By ROBERT TAUB
Nassau County Comptroller George Maragos announced Thursday at a press conference that he was switching parties to seek the nomination of the Democratic Party to run for Nassau County Executive in 2017.
Maragos, in his second term as county comptroller, was elected in 2009, and failed in his candidacy for United States Senate in 2012.
“We all aware that Nassau if facing major changes, multiple corruption allegations, and a costly tax assessment system,” Maragos said. “We cannot continue to bar off in order to pay our bills.”
Nassau County’s finances have taken a hit the past few years since Maragos first became comptroller, but he has implemented several policies to fatten the purse, including audit reports of the Nassau County Police Department, Long Island bus study, and audits for the county’s traffic and parking agency. These policies all contribute to increasing fees and fines that cost the taxpayers over $100 million a year.
“I am delighted that an elected countywide official has decided to join the Democratic Party,” said Nassau County Democratic Chairman Jay Jacobs. “This is a dire time for Nassau County and our residents to come together bring about the change necessary.”
Maragos conceded that the decision would provoke backlash from those calling out his principle. “I’m ready to face the criticism from both sides,” he said. “Believe me it’s not going to be a joy ride. It’s not an opportunity, but it’s all about public service, giving back, and putting Nassau County on the right track.”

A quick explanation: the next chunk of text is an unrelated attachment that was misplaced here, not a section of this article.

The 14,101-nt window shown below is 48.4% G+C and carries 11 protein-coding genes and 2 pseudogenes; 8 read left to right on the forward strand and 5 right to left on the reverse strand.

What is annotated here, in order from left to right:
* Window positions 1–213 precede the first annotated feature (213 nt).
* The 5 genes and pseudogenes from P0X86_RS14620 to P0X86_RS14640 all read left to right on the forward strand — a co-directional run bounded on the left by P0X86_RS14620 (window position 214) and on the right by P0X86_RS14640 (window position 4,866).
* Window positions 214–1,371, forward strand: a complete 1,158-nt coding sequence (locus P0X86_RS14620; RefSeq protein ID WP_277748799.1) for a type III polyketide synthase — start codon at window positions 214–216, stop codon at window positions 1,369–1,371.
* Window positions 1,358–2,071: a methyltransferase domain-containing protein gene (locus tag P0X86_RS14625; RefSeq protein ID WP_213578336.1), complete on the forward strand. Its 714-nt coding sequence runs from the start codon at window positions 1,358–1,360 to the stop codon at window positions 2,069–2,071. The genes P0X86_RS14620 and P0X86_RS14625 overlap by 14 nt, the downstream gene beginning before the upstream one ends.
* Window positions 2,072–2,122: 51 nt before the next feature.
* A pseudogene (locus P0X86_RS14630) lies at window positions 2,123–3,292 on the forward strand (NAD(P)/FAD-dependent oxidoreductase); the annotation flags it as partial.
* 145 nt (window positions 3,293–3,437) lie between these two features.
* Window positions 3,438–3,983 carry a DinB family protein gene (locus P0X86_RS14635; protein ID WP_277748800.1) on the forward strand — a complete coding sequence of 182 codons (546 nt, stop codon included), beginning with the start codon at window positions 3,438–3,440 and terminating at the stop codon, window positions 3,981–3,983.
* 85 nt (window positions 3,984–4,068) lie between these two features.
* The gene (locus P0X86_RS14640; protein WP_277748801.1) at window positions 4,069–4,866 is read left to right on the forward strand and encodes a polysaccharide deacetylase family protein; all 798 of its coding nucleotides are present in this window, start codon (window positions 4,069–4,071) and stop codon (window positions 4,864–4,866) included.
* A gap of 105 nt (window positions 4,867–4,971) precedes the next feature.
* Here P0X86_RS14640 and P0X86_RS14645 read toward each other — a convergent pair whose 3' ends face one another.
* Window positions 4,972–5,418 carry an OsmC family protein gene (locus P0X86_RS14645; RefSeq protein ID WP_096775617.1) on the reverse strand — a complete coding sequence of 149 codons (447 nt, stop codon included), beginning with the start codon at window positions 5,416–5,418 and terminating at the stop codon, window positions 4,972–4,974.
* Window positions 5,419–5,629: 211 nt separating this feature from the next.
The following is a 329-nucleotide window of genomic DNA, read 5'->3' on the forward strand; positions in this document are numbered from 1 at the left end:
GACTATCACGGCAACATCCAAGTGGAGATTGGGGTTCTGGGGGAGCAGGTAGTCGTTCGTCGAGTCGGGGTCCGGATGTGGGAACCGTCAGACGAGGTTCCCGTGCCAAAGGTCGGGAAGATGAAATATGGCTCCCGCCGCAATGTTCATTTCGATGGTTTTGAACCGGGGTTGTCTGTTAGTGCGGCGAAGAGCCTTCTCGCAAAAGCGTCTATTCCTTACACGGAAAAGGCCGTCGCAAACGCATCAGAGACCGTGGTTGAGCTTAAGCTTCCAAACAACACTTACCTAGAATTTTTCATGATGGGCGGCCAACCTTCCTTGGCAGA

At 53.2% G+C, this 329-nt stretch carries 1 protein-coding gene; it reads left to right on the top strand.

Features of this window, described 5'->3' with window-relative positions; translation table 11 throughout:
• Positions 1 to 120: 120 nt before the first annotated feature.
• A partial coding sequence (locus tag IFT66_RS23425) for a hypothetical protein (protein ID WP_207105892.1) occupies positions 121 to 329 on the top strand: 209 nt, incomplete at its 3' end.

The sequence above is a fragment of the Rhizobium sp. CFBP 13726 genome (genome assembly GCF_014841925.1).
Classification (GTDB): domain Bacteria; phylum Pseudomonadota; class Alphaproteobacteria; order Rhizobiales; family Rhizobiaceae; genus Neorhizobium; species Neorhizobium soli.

“The outreach I’ve received from both sides has been extraordinary,” Maragos added in reference to those who supported him as a Republican and his switch to Democrat.
Several Nassau County residents showed their support for Maragos’s decision, some of whom have lived in the county for up to 30 years.
“What George is doing today is what our people do for family,” one of the supporters, a 26-year county resident said when alluding to their mutual Greek descent. “I admire what he is doing. It cost a lot of money to run, but you know what, if you want to change something you have to stand behind what you believe in and trust yourself and your government.”